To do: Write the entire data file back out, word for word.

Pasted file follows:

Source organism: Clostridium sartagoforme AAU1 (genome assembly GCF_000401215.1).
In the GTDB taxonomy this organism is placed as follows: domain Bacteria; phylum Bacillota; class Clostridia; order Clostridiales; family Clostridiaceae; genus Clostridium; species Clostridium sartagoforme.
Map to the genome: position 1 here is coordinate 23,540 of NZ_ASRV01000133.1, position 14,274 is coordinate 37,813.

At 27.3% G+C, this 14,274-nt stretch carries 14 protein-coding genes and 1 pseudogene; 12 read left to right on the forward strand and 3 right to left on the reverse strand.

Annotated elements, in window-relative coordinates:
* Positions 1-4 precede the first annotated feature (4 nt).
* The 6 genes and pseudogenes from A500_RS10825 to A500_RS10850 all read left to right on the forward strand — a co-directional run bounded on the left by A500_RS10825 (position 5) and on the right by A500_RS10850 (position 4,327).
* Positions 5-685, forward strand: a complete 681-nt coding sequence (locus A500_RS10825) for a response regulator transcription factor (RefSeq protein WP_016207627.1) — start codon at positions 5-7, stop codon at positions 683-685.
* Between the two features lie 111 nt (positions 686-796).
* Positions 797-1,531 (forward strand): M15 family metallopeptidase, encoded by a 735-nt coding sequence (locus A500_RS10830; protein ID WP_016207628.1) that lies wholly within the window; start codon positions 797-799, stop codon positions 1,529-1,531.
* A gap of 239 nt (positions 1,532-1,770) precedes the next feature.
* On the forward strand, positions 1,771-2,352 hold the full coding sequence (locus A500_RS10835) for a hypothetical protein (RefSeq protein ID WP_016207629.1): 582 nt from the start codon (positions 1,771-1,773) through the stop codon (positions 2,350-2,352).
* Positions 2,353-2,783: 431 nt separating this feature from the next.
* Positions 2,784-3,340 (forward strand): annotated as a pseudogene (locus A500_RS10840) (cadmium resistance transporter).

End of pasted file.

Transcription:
Source organism: Clostridium sartagoforme AAU1 (genome assembly GCF_000401215.1).
In the GTDB taxonomy this organism is placed as follows: domain Bacteria; phylum Bacillota; class Clostridia; order Clostridiales; family Clostridiaceae; genus Clostridium; species Clostridium sartagoforme.
Map to the genome: position 1 here is coordinate 23,540 of NZ_ASRV01000133.1, position 14,274 is coordinate 37,813.

At 27.3% G+C, this 14,274-nt stretch carries 14 protein-coding genes and 1 pseudogene; 12 read left to right on the forward strand and 3 right to left on the reverse strand.

Annotated elements, in window-relative coordinates:
* Positions 1-4 precede the first annotated feature (4 nt).
* The 6 genes and pseudogenes from A500_RS10825 to A500_RS10850 all read left to right on the forward strand — a co-directional run bounded on the left by A500_RS10825 (position 5) and on the right by A500_RS10850 (position 4,327).
* Positions 5-685, forward strand: a complete 681-nt coding sequence (locus A500_RS10825) for a response regulator transcription factor (RefSeq protein WP_016207627.1) — start codon at positions 5-7, stop codon at positions 683-685.
* Between the two features lie 111 nt (positions 686-796).
* Positions 797-1,531 (forward strand): M15 family metallopeptidase, encoded by a 735-nt coding sequence (locus A500_RS10830; protein ID WP_016207628.1) that lies wholly within the window; start codon positions 797-799, stop codon positions 1,529-1,531.
* A gap of 239 nt (positions 1,532-1,770) precedes the next feature.
* On the forward strand, positions 1,771-2,352 hold the full coding sequence (locus A500_RS10835) for a hypothetical protein (RefSeq protein ID WP_016207629.1): 582 nt from the start codon (positions 1,771-1,773) through the stop codon (positions 2,350-2,352).
* Positions 2,353-2,783: 431 nt separating this feature from the next.
* Positions 2,784-3,340 (forward strand): annotated as a pseudogene (locus A500_RS10840) (cadmium resistance transporter).